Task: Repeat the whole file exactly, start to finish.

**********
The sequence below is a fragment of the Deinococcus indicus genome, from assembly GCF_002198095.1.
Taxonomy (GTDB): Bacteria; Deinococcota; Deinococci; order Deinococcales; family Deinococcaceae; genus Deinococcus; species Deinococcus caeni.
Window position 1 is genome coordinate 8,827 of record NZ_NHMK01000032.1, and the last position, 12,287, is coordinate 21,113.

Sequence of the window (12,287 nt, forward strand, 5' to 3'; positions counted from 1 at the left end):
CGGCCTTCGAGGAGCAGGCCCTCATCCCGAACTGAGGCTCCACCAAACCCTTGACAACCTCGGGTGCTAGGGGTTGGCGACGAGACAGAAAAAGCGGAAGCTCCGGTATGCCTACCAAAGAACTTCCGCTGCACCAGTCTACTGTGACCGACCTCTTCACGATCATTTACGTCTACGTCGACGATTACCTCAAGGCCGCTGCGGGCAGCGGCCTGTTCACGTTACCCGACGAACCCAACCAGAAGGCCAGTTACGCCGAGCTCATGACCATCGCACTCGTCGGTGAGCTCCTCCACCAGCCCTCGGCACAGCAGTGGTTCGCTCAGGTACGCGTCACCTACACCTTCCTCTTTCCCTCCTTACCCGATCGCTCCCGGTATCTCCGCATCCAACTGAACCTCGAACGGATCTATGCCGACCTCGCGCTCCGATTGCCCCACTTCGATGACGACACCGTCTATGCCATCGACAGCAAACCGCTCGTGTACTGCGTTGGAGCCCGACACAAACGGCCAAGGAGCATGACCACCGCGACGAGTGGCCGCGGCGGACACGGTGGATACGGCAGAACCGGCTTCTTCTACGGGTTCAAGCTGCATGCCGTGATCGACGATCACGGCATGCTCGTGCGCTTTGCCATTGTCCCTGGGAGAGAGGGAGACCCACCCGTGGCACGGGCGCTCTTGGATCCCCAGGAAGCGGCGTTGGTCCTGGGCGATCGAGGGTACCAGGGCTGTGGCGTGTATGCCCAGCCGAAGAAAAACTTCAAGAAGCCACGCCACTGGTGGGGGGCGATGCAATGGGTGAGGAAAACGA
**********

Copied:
The sequence below is a fragment of the Deinococcus indicus genome, from assembly GCF_002198095.1.
Taxonomy (GTDB): Bacteria; Deinococcota; Deinococci; order Deinococcales; family Deinococcaceae; genus Deinococcus; species Deinococcus caeni.
Window position 1 is genome coordinate 8,827 of record NZ_NHMK01000032.1, and the last position, 12,287, is coordinate 21,113.

Sequence of the window (12,287 nt, forward strand, 5' to 3'; positions counted from 1 at the left end):
CGGCCTTCGAGGAGCAGGCCCTCATCCCGAACTGAGGCTCCACCAAACCCTTGACAACCTCGGGTGCTAGGGGTTGGCGACGAGACAGAAAAAGCGGAAGCTCCGGTATGCCTACCAAAGAACTTCCGCTGCACCAGTCTACTGTGACCGACCTCTTCACGATCATTTACGTCTACGTCGACGATTACCTCAAGGCCGCTGCGGGCAGCGGCCTGTTCACGTTACCCGACGAACCCAACCAGAAGGCCAGTTACGCCGAGCTCATGACCATCGCACTCGTCGGTGAGCTCCTCCACCAGCCCTCGGCACAGCAGTGGTTCGCTCAGGTACGCGTCACCTACACCTTCCTCTTTCCCTCCTTACCCGATCGCTCCCGGTATCTCCGCATCCAACTGAACCTCGAACGGATCTATGCCGACCTCGCGCTCCGATTGCCCCACTTCGATGACGACACCGTCTATGCCATCGACAGCAAACCGCTCGTGTACTGCGTTGGAGCCCGACACAAACGGCCAAGGAGCATGACCACCGCGACGAGTGGCCGCGGCGGACACGGTGGATACGGCAGAACCGGCTTCTTCTACGGGTTCAAGCTGCATGCCGTGATCGACGATCACGGCATGCTCGTGCGCTTTGCCATTGTCCCTGGGAGAGAGGGAGACCCACCCGTGGCACGGGCGCTCTTGGATCCCCAGGAAGCGGCGTTGGTCCTGGGCGATCGAGGGTACCAGGGCTGTGGCGTGTATGCCCAGCCGAAGAAAAACTTCAAGAAGCCACGCCACTGGTGGGGGGCGATGCAATGGGTGAGGAAAACGA